General Overview

 After reading a paper by American psychologist, Arthur Jensen, claiming an innate difference in intelligence between the various races, Gould was shocked into writing The Mismeasure of Man

In this historical and scientific non-fiction book, Gould analyzes the main weaknesses of Jensen’s arguments. Most importantly, Gould claims craniometry measurements and intelligence quotient (IQ) test scores fail to capture the full range of human mental capabilities underlying human intelligence. As a result, these measurements and scores have been wrongly used to make the false claim that white males are more intelligent than, and thus superior to, women and members of the various racial groups.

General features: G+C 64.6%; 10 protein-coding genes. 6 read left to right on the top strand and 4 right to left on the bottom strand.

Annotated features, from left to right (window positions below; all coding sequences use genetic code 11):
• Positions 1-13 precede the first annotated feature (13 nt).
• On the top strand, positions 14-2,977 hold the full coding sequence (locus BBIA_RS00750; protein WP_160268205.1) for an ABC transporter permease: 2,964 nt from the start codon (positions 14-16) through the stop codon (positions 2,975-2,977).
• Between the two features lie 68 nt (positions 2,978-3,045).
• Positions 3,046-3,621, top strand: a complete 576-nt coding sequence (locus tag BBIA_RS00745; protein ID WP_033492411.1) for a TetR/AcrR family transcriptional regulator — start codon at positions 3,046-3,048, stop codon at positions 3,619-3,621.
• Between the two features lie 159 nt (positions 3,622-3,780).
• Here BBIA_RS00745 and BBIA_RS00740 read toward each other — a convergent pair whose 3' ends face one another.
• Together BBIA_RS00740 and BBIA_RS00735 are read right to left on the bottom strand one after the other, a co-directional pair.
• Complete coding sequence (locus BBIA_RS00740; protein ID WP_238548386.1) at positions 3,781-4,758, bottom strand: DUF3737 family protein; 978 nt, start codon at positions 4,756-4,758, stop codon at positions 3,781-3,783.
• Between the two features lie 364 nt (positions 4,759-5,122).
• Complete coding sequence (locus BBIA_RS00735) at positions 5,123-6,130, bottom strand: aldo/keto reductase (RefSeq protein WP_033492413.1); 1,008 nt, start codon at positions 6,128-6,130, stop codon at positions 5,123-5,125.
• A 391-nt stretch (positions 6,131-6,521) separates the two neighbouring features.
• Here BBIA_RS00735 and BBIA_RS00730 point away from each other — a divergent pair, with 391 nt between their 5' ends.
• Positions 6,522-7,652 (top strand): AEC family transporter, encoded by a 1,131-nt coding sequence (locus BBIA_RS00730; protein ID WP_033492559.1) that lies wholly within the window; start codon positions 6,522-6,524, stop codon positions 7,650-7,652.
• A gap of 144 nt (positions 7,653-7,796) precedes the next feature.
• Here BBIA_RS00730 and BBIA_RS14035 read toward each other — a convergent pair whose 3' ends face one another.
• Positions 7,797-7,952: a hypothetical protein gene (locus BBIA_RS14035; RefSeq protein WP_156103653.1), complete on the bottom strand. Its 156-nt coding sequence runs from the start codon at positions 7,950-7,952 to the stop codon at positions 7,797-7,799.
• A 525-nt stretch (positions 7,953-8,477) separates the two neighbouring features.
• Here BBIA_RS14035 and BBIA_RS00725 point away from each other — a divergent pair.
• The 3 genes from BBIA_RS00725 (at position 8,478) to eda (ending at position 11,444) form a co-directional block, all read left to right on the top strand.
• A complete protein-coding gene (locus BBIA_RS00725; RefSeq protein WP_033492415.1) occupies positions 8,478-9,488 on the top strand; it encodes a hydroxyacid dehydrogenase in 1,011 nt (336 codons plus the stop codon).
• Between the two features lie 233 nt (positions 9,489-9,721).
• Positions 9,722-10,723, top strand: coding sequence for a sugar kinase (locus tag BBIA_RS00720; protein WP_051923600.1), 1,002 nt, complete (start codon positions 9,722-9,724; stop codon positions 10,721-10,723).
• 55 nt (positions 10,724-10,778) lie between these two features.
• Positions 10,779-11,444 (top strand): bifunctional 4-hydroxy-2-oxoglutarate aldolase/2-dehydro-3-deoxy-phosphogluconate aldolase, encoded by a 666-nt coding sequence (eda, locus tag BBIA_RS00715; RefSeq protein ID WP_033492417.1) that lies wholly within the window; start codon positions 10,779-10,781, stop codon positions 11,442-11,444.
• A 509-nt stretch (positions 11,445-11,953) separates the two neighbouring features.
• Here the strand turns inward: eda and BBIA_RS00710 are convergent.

Controversial arguments that certain groups are inherently inferior to others continue to rage even today, spurring debate on government funding for disadvantaged groups, immigration issues, and social policy. Thus, The Mismeasure of Man is arguably more relevant in the present day than when it was first published in 1981.